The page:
Mets Should Be Fine Without Edwin Díaz
The biggest fear you could possibly have with the World Baseball Classic happened when Edwin Díaz suffered a potentially season ending injury celebrating Puerto Rico defeating the Dominican Republic to advance to the quarterfinals. No one, but no one wanted to see that happen.
Yes, you would like to think the injury was avoidable. Then again, spring injuries aren’t avoidable at all. Just go ask Brandon Nimmo and Bryce Montes de Oca, each of whom have suffered injuries this spring. We may see Nimmo on Opening Day, but Montes de Oca may take longer.
With Díaz, the question is how do you replace the irreplaceable. Last season, Díaz was finally the pitcher the Mets thought they were getting, and the Mets rewarded him for it by making him the highest paid reliever in the game. That’s what you do for the best closer in the game. You pay him and keep him.
Of course, this was a question the New York Yankees had back in 2012 when Mariano Rivera went down with an injury flagging down fly balls in Kansas City during batting practice. How were the Yankees going to possible replace Rivera.
The answer is you don’t. In reality, it is just the next man up. That man was Rafael Soriano. He was nowhere near as good as Rivera, and yet, he was still good enough to get the job done. In fact, he would finish in the top 20 in MVP voting.
That season, the Yankees won 95 games. That was not only enough to win the AL East, but it was also the best record in all of the American League. The Yankees would go to the ALCS before getting swept by a Detroit Tigers team with a dominant starting pitching staff led by Justin Verlander and Max Scherzer.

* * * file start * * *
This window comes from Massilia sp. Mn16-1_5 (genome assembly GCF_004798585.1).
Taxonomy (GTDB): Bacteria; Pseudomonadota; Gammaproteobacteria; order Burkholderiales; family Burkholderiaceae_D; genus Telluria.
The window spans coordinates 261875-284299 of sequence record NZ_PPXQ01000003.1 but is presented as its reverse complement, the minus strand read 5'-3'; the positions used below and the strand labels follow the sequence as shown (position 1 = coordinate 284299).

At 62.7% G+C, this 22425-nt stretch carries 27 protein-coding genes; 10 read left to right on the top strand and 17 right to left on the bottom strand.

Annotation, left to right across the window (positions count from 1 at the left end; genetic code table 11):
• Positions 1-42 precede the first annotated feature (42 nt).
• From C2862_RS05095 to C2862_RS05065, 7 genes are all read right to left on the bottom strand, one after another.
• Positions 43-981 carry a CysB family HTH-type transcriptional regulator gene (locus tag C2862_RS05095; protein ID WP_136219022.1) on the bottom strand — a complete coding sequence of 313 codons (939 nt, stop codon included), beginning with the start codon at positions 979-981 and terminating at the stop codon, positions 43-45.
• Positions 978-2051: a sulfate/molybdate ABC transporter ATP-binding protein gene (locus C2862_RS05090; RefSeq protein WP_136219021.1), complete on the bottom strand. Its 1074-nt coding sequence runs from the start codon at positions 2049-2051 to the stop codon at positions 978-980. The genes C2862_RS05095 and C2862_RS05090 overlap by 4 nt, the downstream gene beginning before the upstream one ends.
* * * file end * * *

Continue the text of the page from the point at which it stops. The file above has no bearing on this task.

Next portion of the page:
That’s just it. The dominant starting pitching is always more important than the closer. Also, it helps having another reliever with closing experience who can step in and do the job. Fortunately, the Mets have that with David Robertson. The Mets also have other talented relievers like Drew Smith who could potentially step in to do the job.
Overall, closing Díaz is horrible. The Mets can’t replace him much like the Yankees couldn’t replace Rivera, the best to ever do it. That said, as we saw with the Yankees, you can lose your great closer and still be great. You just need the rest of the roster to do the things you expected them to do to get leads to the closer. From there, the Mets need 1-2 more players to step up.
In the end, the Mets were dealt a significant blow, but in the end, they should be fine. And if they aren’t, they have the assets to go get someone at the trade deadline or sooner.